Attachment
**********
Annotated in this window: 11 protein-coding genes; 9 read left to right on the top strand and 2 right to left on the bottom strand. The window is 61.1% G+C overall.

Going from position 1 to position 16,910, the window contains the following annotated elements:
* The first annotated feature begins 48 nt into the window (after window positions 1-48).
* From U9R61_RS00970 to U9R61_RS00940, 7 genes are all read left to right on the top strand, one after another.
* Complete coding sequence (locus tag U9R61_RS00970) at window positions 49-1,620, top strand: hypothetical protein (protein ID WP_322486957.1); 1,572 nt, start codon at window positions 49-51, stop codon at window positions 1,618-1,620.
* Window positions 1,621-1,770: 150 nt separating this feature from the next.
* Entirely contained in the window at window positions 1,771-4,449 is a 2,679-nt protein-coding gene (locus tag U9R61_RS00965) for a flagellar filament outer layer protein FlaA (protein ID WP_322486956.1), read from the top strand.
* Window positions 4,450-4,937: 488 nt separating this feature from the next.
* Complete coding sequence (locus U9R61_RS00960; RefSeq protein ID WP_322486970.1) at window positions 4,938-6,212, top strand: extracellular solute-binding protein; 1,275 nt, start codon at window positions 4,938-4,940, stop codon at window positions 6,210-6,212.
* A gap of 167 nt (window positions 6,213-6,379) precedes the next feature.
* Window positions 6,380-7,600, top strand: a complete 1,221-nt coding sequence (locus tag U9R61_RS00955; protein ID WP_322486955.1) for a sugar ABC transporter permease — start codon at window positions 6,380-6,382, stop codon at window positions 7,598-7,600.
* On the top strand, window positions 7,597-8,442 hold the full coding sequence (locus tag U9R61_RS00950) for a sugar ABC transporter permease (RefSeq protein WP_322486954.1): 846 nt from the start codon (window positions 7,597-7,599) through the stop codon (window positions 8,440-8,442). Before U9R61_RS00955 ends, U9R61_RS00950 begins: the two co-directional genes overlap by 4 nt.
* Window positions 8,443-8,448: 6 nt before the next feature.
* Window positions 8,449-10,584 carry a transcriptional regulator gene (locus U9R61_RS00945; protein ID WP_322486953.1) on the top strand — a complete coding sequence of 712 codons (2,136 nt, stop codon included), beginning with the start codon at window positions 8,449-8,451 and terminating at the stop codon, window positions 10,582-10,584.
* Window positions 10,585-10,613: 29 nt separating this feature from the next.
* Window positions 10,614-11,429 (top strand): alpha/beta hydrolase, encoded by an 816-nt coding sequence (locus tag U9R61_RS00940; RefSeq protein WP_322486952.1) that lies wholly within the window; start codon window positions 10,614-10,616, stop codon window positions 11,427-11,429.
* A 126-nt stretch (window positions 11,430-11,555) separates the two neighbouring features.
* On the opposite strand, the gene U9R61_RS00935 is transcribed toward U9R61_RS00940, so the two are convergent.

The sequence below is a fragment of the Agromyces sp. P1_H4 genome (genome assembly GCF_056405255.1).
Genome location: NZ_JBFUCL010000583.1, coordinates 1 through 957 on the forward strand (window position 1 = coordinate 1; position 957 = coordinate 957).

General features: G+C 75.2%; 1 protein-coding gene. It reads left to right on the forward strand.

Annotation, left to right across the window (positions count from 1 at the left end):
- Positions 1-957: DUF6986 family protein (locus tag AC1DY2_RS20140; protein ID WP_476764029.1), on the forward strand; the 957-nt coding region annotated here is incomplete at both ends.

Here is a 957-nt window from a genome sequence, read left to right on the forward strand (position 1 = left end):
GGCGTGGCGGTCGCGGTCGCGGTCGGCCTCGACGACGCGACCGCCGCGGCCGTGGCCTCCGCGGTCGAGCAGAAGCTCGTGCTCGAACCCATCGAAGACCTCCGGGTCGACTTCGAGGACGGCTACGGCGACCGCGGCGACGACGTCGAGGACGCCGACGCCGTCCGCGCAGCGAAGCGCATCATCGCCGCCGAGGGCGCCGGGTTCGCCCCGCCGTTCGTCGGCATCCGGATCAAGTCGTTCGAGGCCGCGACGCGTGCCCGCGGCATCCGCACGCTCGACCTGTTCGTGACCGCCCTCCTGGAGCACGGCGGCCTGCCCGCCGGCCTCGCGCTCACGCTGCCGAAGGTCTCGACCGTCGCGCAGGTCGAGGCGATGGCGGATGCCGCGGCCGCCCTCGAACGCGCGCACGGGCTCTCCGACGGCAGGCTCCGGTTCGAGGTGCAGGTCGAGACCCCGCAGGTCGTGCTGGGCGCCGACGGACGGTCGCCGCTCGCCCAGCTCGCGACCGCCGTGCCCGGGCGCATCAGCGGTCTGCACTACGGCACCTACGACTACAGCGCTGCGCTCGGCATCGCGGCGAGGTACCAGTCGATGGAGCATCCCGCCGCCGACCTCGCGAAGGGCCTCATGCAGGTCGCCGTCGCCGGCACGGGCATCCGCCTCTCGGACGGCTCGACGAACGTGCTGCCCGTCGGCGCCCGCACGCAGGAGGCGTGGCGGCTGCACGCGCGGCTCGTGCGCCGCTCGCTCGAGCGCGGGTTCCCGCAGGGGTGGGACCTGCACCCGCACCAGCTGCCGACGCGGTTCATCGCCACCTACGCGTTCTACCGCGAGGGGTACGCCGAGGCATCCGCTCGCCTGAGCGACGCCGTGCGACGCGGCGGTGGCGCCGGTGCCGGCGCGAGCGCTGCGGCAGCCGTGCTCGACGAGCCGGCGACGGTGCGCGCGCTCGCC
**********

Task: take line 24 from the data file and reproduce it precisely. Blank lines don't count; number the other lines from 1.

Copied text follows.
Here is a 957-nt window from a genome sequence, read left to right on the forward strand (position 1 = left end):